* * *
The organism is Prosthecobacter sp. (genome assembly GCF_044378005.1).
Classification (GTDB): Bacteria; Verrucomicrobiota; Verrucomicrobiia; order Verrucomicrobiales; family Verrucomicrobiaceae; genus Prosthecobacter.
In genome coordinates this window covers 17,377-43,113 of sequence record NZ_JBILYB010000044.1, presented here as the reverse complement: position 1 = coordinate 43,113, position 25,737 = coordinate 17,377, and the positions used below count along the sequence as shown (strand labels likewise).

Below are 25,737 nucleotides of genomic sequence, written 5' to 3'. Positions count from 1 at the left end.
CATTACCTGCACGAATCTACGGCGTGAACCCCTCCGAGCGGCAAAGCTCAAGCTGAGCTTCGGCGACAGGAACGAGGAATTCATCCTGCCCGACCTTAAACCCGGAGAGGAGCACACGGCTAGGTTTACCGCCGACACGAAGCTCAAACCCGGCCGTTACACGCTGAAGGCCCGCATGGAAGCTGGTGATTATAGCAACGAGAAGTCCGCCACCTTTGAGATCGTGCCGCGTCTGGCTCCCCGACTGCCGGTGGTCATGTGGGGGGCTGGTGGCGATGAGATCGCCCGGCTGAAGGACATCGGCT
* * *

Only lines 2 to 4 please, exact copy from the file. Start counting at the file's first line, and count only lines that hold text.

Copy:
Classification (GTDB): Bacteria; Verrucomicrobiota; Verrucomicrobiia; order Verrucomicrobiales; family Verrucomicrobiaceae; genus Prosthecobacter.
In genome coordinates this window covers 17,377-43,113 of sequence record NZ_JBILYB010000044.1, presented here as the reverse complement: position 1 = coordinate 43,113, position 25,737 = coordinate 17,377, and the positions used below count along the sequence as shown (strand labels likewise).

Below are 25,737 nucleotides of genomic sequence, written 5' to 3'. Positions count from 1 at the left end.